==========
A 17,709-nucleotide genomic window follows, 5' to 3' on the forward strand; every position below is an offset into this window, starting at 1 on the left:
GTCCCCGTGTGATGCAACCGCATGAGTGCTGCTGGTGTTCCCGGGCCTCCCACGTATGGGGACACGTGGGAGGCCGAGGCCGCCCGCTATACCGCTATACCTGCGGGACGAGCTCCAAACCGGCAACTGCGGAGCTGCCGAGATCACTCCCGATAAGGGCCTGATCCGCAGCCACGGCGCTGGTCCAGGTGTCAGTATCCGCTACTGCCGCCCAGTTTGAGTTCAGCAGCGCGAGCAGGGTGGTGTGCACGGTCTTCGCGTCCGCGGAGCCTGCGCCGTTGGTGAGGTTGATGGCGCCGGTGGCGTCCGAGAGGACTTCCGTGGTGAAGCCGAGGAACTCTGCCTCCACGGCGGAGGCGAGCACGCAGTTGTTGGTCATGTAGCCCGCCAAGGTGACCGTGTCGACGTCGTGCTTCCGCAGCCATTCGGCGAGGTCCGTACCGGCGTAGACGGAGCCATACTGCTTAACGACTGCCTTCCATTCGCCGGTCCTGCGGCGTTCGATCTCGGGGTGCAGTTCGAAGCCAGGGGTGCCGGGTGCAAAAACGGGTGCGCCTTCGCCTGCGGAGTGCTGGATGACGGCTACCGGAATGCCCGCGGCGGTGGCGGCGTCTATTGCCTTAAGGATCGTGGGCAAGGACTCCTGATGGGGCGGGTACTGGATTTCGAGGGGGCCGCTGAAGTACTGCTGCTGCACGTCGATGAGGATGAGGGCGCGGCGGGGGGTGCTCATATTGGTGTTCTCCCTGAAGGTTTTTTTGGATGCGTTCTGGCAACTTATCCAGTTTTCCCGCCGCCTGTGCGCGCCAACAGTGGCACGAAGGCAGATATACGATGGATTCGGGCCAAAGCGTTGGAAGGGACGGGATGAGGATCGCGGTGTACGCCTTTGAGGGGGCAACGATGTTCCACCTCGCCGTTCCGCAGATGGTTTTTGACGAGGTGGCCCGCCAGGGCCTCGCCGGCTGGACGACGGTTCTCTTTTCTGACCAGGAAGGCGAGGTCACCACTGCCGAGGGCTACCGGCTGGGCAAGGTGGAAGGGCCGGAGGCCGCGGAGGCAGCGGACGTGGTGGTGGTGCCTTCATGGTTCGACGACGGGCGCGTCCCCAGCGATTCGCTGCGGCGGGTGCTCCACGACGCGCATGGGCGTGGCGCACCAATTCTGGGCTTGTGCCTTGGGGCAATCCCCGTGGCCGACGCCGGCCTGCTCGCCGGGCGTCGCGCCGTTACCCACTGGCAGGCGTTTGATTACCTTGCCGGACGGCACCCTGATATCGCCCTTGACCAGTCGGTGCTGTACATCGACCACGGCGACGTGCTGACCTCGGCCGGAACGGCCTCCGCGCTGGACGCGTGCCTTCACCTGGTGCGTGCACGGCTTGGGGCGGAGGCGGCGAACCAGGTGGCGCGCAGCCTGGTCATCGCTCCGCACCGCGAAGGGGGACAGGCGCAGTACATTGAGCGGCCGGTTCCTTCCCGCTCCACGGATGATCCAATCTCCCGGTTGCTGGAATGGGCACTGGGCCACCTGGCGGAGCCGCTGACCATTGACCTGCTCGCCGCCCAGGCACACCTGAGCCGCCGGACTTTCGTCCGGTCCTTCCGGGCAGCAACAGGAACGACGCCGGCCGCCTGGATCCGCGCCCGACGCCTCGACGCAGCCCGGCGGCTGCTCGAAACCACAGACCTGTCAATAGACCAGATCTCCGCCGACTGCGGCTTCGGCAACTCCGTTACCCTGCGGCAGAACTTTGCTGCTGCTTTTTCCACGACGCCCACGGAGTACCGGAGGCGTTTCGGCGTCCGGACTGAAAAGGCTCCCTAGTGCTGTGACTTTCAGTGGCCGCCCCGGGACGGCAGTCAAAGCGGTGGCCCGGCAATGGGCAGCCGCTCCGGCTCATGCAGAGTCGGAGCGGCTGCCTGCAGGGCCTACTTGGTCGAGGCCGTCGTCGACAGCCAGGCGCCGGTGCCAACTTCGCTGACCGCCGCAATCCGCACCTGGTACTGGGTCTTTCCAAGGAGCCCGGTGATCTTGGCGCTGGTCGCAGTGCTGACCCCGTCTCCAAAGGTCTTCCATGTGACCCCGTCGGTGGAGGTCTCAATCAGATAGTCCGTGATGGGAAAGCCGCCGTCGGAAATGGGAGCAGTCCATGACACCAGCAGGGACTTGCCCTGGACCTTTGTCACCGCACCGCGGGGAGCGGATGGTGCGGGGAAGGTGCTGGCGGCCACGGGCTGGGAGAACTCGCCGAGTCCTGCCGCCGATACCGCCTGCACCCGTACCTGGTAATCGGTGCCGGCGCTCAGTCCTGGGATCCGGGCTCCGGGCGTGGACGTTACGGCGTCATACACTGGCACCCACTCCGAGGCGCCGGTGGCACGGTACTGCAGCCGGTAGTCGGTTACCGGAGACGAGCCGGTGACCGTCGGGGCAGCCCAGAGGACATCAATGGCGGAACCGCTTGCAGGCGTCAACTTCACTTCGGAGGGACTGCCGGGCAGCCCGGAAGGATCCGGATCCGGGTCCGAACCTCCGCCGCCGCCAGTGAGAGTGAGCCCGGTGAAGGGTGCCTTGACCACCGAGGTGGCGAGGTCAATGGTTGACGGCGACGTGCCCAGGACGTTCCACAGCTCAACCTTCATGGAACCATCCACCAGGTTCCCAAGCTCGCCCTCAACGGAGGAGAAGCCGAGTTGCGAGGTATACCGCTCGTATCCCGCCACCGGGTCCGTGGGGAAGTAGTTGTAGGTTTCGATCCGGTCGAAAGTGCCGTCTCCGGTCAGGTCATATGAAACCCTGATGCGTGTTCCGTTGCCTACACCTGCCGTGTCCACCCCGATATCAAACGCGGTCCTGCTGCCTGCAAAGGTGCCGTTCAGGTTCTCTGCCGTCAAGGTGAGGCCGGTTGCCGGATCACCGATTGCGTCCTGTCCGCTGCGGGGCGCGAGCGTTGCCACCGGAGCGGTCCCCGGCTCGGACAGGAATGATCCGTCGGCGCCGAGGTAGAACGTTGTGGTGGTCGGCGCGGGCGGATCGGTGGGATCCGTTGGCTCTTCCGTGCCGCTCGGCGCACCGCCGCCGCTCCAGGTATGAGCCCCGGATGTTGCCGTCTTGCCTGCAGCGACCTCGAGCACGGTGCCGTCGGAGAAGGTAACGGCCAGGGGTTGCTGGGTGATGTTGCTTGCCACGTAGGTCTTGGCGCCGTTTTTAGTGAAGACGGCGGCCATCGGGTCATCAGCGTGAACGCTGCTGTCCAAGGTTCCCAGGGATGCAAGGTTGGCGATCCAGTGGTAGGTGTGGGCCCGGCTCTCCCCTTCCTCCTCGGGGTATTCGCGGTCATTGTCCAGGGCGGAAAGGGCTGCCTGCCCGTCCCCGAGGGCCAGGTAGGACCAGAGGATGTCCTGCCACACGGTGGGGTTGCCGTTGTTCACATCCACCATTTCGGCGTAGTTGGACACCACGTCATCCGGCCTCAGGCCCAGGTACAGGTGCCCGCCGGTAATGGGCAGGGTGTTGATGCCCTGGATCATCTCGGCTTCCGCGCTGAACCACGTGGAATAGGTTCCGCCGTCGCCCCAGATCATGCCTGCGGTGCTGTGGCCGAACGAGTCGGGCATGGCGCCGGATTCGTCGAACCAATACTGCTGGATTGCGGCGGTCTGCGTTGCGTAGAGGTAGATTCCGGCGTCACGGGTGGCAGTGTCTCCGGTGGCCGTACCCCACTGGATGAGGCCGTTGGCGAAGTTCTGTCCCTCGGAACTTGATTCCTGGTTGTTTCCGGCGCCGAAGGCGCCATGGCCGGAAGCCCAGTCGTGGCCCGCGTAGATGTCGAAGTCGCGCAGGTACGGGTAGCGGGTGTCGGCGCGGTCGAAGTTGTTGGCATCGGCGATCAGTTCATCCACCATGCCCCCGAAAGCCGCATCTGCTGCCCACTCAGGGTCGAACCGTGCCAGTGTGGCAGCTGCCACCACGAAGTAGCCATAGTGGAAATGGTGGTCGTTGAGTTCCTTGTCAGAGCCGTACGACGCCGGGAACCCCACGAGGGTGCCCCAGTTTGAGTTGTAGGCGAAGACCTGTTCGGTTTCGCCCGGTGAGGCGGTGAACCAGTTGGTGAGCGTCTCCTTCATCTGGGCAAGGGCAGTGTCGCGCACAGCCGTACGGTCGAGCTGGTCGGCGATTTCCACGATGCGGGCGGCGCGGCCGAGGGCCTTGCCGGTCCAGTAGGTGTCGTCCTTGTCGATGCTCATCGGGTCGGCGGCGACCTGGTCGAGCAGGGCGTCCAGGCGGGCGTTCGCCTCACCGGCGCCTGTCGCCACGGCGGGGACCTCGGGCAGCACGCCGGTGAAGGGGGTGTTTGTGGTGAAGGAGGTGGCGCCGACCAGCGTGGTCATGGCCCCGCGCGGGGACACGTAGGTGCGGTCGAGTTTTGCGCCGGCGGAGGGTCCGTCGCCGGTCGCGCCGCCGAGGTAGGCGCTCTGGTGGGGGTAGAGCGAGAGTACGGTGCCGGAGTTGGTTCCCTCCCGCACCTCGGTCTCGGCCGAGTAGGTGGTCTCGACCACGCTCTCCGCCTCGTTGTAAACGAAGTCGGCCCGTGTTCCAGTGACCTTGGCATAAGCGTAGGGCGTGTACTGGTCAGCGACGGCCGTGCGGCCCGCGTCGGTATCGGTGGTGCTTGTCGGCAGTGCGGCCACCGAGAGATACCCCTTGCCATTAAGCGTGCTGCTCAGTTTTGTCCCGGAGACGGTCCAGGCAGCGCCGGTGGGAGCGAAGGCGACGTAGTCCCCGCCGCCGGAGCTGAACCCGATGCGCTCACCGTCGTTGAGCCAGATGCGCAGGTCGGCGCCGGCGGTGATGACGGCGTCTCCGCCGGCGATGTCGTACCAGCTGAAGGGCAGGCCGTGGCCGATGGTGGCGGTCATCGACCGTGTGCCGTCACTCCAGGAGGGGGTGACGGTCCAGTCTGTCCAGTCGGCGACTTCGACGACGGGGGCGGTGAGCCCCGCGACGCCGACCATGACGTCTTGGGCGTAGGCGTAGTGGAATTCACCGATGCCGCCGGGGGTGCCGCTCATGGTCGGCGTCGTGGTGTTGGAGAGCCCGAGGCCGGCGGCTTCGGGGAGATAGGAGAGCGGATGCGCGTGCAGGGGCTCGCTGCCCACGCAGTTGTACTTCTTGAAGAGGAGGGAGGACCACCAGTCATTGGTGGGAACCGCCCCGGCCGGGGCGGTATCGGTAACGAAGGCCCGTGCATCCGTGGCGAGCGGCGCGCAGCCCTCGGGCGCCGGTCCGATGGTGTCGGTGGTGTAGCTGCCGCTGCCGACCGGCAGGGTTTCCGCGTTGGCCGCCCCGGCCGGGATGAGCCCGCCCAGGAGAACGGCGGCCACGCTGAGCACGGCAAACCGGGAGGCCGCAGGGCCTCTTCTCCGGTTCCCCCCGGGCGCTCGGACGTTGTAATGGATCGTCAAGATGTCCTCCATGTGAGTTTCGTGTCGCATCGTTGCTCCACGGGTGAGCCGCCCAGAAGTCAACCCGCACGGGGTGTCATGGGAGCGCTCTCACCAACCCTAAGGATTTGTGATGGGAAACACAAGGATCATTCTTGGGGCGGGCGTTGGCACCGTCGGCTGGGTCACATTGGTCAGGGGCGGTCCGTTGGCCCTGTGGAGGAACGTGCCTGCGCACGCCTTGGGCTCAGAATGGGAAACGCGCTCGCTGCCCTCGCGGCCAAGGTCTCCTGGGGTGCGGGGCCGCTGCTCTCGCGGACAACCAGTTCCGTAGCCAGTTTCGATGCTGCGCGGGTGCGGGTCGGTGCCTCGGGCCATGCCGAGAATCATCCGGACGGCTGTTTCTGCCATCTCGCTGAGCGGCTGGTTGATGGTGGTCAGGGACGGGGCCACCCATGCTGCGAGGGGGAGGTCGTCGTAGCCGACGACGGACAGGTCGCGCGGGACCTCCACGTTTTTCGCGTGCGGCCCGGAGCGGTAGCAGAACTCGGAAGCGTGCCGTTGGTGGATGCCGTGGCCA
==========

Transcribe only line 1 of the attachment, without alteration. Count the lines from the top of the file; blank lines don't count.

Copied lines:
A 17,709-nucleotide genomic window follows, 5' to 3' on the forward strand; every position below is an offset into this window, starting at 1 on the left: